Many predictions for the new year probably won’t pan out. However, here’s one that seems to be a pretty safe bet: There will be several biotech acquisitions. Granted, this prediction is safe because there are several biotech deals made every year.
It’s not nearly as easy to accurately forecast which companies will be involved in these transactions. Some biotechs appear to be prime acquisition targets, though. Here are three top biotech buyout candidates in 2021.
1. bluebird bio
Many biotech stocks soared last year. Not bluebird bio (NASDAQ:BLUE). Its shares plunged nearly 50%. While that certainly wasn’t good for Bluebird shareholders, I think it makes the company a much more attractive acquisition candidate.
It’s important to understand why Bluebird wasn’t able to fly high in 2020. The stock was hit hard in the overall market meltdown caused by the COVID-19 pandemic in the first quarter of the year. In May, Bluebird and its big partner, Bristol Myers Squibb (NYSE:BMY), received a Refusal to File letter from the U.S. Food and Drug Administration (FDA) for the regulatory filing seeking approval for ide-cel in treating multiple myeloma. Soon afterward, Bluebird conducted a dilution-causing stock offering. And in November, the company announced that was delaying the submission for approval of LentiGlobin as a treatment for sickle cell disease (SCD) from the second half of 2021 to late 2022.
I think that the main takeaway from this streak of bad news for Bluebird is that the biotech doesn’t fully have its act together with respect to navigating the regulatory approval process. However, the potential for Bluebird’s pipeline remains quite attractive. In addition to ide-cel and LentiGlobin, Bluebird has a promising late-stage candidate for treating rare metabolic disorder cerebral adrenoleukodystrophy with Lenti-D.
Because of its setbacks, Bluebird’s market cap now stands at close to $3 billion. I suspect a big drugmaker (hello, Bristol Myers Squibb?) could look at this valuation along with the long-term prospects of Bluebird’s pipeline and put this bird in a cage.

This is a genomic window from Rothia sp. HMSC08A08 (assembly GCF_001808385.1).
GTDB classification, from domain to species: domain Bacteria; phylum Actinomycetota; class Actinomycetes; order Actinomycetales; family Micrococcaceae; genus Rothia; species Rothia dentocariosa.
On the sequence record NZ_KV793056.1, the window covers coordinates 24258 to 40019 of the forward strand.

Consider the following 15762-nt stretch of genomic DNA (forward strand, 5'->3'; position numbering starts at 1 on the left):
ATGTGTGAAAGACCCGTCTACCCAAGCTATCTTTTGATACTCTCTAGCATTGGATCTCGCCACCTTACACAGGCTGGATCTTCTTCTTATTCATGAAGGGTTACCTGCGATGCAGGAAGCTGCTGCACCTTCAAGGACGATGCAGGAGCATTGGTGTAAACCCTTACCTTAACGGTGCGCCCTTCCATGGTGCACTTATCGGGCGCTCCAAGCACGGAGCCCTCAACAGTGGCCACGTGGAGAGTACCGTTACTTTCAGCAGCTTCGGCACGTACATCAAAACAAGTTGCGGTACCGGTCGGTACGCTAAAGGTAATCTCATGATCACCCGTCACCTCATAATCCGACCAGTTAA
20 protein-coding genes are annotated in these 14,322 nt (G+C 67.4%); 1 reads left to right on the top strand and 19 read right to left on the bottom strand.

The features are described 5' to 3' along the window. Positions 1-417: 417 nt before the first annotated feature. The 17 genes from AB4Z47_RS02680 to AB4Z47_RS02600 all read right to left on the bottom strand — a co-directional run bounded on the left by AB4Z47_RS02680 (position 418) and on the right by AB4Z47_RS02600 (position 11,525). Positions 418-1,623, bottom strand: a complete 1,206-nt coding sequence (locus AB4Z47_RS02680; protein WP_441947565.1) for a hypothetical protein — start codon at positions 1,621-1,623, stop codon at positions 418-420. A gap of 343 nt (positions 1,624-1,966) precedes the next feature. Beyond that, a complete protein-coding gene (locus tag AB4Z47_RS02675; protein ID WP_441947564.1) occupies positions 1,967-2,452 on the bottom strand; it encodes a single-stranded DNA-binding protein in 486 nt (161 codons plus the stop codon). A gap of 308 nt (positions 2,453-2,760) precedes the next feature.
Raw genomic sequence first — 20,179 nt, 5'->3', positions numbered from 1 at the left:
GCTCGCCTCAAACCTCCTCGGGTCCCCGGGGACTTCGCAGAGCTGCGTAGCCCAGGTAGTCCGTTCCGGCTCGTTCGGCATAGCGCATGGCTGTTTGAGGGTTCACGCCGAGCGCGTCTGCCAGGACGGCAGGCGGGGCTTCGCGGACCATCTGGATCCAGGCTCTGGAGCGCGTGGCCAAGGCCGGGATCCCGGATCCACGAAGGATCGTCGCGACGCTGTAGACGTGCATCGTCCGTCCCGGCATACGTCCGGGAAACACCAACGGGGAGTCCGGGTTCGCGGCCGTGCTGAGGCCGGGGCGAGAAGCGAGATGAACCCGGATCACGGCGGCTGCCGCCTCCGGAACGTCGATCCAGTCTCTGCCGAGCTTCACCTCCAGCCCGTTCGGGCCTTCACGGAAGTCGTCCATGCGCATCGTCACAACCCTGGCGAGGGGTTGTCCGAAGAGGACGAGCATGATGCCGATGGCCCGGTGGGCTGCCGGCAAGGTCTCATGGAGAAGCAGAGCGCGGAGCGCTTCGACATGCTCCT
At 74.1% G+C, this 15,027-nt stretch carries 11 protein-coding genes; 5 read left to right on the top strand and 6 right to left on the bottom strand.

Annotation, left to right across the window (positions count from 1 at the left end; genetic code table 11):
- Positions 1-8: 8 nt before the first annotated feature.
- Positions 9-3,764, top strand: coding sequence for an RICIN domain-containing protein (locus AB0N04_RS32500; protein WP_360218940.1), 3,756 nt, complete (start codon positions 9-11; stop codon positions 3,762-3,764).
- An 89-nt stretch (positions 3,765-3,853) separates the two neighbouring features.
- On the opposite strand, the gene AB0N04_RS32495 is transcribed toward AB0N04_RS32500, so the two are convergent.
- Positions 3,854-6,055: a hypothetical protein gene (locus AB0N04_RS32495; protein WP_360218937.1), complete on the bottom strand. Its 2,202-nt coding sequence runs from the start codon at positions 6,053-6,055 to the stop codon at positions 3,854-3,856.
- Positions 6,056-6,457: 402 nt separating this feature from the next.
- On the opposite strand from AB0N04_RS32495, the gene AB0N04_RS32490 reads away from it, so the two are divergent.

2. Editas Medicine
When ARK Investment Management founder and CEO Cathie Woods speaks, people listen. Woods recently stated that she thinks that the “biggest upside surprises are going to come from the genomic space,” adding that “gene therapies are going to cure disease.” She’s very bullish on CRISPR gene editing stocks, notably including Editas Medicine (NASDAQ:EDIT).
Cathie Woods certainly isn’t alone in her view about the potential for gene editing. I wouldn’t be surprised if major biopharmaceutical companies are at least contemplating making deals in the space, with Editas high on the list.
Sure, AbbVie walked away from a partnership that Allergan had made with Editas to develop gene-editing therapy EDIT-101 for treating genetic eye disorder Leber congenital amaurosis type 10. However, that was before Editas reported outstanding preclinical results in December for another CRISPR candidate, EDIT-301, in treating rare blood diseases sickle cell disease and beta thalassemia.
Editas hopes to begin an early stage clinical study of EDIT-301 in 2021. It should also make progress with its phase 1 study evaluating EDIT-101. Despite skyrocketing more than 150% last year, the biotech’s market cap remains under $5 billion. I think that the promise of its pipeline combined with the strength of its CRISPR intellectual property rights could make Editas an attractive takeover candidate this year.
3. Translate Bio
Thanks to the success for COVID-19 vaccines developed by Moderna and the Pfizer–BioNTech partnership, interest in messenger RNA (mRNA) technology is at an all-time high. Don’t be surprised if a big drugmaker chooses to scoop up a smaller player to stake a claim in the mRNA space. Translate Bio (NASDAQ:TBIO) could be a top prospect.
Granted, Translate Bio is lagging well behind the leaders in the coronavirus vaccine race. The company and its partner, Sanofi (NASDAQ:SNY), plan to begin a phase 1/2 study of mRNA vaccine candidate MRT5500 in Q1 of this year. But the allure of mRNA goes well beyond just COVID-19.
Translate Bio’s pipeline includes an mRNA therapy targeting cystic fibrosis that’s in early stage testing. It also teamed up with Sanofi to develop mRNA vaccines for influenza as well as other viral and bacterial diseases.
Sanofi just might decide that it needs more than just collaboration deals with Translate Bio to remain a major player in the global vaccine market with the rise of mRNA technology. With the small biotech’s market cap below $1.5 billion, an acquisition could be on the table in the not-too-distant future.
This article represents the opinion of the writer, who may disagree with the “official” recommendation position of a Motley Fool premium advisory service. We’re motley! Questioning an investing thesis — even one of our own — helps us all think critically about investing and make decisions that help us become smarter, happier, and richer.
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